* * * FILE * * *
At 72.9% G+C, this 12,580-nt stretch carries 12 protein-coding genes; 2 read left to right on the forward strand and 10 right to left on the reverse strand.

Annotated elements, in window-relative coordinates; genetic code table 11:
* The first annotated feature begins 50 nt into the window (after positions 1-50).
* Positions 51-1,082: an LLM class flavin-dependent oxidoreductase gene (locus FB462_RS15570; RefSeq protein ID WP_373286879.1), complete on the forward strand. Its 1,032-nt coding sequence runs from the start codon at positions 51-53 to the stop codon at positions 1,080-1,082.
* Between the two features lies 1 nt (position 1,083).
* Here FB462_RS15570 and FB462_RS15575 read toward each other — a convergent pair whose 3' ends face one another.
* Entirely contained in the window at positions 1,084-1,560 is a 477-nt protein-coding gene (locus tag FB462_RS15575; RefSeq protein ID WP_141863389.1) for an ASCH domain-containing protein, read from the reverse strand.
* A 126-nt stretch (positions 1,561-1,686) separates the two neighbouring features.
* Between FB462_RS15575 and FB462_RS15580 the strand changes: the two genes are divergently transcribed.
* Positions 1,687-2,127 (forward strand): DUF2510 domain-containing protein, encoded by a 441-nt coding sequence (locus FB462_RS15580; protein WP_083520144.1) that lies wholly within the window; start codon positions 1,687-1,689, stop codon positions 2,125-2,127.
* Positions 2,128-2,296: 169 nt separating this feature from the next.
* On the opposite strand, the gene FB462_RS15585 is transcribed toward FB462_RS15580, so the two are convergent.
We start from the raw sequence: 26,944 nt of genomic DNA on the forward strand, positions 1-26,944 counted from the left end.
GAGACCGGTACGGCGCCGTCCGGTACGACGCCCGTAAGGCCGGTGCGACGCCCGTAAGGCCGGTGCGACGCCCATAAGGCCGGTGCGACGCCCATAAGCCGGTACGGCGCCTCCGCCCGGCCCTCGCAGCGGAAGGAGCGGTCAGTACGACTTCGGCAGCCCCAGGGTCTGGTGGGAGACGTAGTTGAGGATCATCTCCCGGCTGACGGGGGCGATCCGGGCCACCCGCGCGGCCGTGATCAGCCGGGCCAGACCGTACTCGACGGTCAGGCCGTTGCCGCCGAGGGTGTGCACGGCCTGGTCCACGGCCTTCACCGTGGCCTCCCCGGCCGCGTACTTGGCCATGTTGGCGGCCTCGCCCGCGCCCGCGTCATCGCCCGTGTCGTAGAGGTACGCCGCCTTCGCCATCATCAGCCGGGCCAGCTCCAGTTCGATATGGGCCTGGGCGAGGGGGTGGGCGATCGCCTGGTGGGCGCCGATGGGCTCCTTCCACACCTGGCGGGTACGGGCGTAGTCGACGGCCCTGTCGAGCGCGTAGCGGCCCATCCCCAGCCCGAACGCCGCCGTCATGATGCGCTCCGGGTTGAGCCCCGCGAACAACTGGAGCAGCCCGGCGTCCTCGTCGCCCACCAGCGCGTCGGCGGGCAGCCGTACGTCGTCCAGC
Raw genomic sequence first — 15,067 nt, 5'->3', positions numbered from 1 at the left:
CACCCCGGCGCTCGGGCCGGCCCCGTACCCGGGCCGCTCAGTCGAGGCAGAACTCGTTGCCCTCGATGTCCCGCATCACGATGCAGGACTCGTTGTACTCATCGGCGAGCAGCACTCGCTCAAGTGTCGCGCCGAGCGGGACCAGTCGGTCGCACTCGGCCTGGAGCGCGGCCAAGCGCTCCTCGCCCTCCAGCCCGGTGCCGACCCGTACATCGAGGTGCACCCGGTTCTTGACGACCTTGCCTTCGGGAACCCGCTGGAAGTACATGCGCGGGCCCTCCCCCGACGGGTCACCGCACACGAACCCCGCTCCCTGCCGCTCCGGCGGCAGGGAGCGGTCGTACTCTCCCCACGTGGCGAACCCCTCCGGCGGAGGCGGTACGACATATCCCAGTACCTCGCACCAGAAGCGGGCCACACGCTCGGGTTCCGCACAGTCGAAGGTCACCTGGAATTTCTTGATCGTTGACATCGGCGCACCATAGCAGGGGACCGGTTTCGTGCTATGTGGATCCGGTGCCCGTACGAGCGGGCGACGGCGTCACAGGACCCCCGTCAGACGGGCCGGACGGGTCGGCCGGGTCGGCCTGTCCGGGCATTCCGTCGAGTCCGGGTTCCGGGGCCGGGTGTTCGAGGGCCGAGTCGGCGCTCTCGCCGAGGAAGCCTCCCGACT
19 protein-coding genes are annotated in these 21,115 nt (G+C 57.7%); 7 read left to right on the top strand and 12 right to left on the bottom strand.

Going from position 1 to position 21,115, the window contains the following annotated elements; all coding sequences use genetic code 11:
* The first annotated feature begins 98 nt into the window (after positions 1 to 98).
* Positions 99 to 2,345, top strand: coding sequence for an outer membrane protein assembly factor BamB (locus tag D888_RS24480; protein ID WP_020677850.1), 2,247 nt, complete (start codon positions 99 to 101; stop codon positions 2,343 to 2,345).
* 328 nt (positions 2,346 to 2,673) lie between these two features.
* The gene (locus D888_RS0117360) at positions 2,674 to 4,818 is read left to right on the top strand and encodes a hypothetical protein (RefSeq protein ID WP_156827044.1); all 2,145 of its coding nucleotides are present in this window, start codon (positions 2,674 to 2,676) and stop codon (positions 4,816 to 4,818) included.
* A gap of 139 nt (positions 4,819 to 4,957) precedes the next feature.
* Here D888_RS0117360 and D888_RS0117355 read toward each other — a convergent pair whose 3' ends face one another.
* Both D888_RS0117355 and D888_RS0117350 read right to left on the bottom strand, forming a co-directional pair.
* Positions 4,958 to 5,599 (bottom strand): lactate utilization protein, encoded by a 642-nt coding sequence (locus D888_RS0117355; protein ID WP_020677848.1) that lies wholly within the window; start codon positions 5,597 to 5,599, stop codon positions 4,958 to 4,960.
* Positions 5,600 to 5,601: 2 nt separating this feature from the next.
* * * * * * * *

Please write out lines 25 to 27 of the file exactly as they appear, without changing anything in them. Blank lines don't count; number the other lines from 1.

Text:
* Both D888_RS0117355 and D888_RS0117350 read right to left on the bottom strand, forming a co-directional pair.
* Positions 4,958 to 5,599 (bottom strand): lactate utilization protein, encoded by a 642-nt coding sequence (locus D888_RS0117355; protein ID WP_020677848.1) that lies wholly within the window; start codon positions 5,597 to 5,599, stop codon positions 4,958 to 4,960.
* Positions 5,600 to 5,601: 2 nt separating this feature from the next.